By Anna Saghabalian and Emil Danielyan
State prosecutors have launched criminal proceedings against the defense attorneys of three Armenian soldiers sentenced to life imprisonment on what local and international human rights groups see as trumped-up murder charges, it emerged on Wednesday.
Zaruhi Postanjian, Ashot Atoyan and Stepan Voskanian are being investigated for allegedly showing contempt for three judges of the Armenian Court of Appeals that handed down the ruling last May.
It is not clear when the judges lodged a formal complaint with the Office of the Prosecutor-General. The latter opened a criminal case against the lawyers on October 10, the day after the Court of Cassation, Armenia’s highest body of criminal justice, agreed to consider their appeal against the extremely controversial life sentences.
The lawyers strongly deny the contempt of court accusations that could be leveled against them and see the prosecutors’ move as a retaliation for their vocal support for the jailed soldiers. “They are thereby trying to force us to abandon the case,” Voskanian told RFE/RL. He said it is the three judges that repeatedly insulted the defense lawyers during the appeal proceedings and must be prosecuted.
The extraordinary criminal proceedings bring a new twist to the saga of Razmik Sargsian, Musa Serobian and Araik Zalian. The three young men were originally convicted of murdering two fellow servicemen in Nagorno-Karabakh and sentenced to 15 years in prison by a local court of first instance in April 2005. They protested their innocence throughout the trial and appealed against the verdict only to see it toughened to life imprisonment by the appeals court.
Military prosecutors allege that Sargsian, Serobian and Zalian murdered the two other soldiers and dumped their bodies into a reservoir in northern Karabakh in December 2003 following a brawl over a food parcel that was delivered to one of the servicemen. The accusations are based on Sargsian’s pre-trial testimony in which he admitted to this version of events.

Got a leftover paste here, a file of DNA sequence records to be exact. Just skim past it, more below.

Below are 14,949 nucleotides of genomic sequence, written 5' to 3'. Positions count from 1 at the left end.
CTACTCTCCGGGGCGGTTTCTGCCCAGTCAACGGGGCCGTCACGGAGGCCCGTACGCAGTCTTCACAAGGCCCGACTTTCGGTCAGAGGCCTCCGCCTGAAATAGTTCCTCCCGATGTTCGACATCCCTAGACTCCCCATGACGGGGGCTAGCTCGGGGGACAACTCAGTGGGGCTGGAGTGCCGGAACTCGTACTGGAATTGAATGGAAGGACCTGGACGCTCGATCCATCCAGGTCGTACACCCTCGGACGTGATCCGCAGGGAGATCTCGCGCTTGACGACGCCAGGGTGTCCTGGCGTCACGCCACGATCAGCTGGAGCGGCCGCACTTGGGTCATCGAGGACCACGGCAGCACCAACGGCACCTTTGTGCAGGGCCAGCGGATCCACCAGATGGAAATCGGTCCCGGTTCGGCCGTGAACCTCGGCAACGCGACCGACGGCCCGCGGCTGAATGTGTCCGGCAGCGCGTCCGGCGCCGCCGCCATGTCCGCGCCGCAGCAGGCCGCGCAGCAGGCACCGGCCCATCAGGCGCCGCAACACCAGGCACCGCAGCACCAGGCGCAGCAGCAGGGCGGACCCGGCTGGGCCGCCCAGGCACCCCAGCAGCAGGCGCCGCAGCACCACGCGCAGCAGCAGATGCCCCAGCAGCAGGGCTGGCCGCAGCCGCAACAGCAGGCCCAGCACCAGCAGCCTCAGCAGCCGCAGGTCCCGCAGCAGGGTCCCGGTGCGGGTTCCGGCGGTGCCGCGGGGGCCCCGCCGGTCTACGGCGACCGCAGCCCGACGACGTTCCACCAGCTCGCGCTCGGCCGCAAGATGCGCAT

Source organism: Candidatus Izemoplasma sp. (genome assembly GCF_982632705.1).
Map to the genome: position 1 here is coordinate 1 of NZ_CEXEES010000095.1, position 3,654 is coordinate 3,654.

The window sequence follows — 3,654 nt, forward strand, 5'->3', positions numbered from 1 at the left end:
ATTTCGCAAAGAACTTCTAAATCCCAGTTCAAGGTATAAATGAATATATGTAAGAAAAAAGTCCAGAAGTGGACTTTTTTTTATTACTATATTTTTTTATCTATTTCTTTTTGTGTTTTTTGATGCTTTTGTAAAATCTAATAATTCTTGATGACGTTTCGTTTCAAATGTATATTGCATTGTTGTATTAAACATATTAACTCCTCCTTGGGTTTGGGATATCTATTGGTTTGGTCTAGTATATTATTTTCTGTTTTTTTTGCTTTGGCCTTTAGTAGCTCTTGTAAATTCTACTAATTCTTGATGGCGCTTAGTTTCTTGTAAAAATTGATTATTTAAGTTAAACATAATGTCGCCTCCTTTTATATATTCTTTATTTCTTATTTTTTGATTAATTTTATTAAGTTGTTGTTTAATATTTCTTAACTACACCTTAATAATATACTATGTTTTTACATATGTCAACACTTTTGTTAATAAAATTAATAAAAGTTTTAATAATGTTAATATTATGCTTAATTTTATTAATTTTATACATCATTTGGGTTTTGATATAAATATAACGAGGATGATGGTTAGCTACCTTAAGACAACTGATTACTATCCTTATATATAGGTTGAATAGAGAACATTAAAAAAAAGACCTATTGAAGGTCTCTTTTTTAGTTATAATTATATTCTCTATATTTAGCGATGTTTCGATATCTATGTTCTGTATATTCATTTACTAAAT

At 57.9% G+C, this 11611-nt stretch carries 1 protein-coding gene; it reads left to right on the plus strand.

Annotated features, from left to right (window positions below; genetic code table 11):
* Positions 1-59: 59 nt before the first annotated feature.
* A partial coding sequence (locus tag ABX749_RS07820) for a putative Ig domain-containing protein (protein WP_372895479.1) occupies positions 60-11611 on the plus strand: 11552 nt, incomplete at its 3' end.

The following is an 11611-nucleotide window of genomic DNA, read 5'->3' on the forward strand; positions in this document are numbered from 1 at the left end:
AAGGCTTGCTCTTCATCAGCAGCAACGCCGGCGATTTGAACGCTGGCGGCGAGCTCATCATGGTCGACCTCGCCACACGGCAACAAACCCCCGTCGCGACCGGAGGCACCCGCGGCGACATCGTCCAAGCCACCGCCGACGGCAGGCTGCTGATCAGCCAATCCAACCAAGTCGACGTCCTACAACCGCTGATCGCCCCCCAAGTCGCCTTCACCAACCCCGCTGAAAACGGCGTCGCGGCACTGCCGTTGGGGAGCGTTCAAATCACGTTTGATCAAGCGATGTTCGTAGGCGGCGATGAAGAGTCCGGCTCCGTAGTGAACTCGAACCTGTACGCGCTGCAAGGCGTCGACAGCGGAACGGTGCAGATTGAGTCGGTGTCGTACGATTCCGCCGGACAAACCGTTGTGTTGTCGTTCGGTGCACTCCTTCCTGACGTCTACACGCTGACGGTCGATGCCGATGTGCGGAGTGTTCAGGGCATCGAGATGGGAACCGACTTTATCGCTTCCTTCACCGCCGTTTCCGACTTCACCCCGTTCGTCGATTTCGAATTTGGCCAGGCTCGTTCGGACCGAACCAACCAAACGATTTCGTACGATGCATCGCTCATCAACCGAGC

However, Sargsian subsequently retracted the testimony, saying that he incriminated himself and his comrades under brutal torture. The two other defendants, who never pleaded guilty to the charges, also claim to have been mistreated in custody.
Both courts refused to investigate the alleged torture, denied by the prosecutors, leading the defense lawyers and Armenian human rights activists to denounce the trials as a parody of justice.
Ruben Sahakian, chairman of Armenia’s Chamber of Advocates, expressed serious concern at the case on Wednesday, saying that the leadership of the bar association will meet soon to discuss it. “We will adopt a statement during that meeting,” Sahakian told RFE/RL.
The case has also had a resonance outside Armenia, with Human Rights Watch finding the torture allegations “credible” and urging the Court of Cassation to give the young men a fair trial.
“Human Rights Watch believes that it is very important that ... a prompt investigation into the allegations is ordered, and that all measures are put in place to ensure that any conviction based on evidence coerced under torture does not stand,” the New York-based group’s director for Europe and Central Asia, Holly Cartner, said in a September 12 letter to the Armenian Court of Cassation.
Aaron Rhodes, executive director of the Vienna-based International Helsinki Federation for Human Rights, echoed those concerns in a similar letter sent to Yerevan three days later. “The investigation into the murders, and the subsequent trials, were marred with irregularities that raise questions about Armenian prosecutors’ and judiciary’s professional qualifications and commitment to international standards for a fair trial,” Rhodes wrote.
The defense trio suspects that both murders were committed by Captain Ivan Grigorian, the Karabakh Armenian commander of the army unit where the dead soldiers served. According to their version of events, Grigorian beat one of the soldiers to death and killed the other after the latter refused to “confess” to the crime.
The commander of the Karabakh army, Lieutenant-General Seyran Ohanian, lent more credence to these suspicions when he wrote to Armenia’s chief military prosecutor in early 2004 and asked him not to bring charges against Grigorian. Ohanian argued that the officer had greatly contributed to the Armenian military victory over Azerbaijan.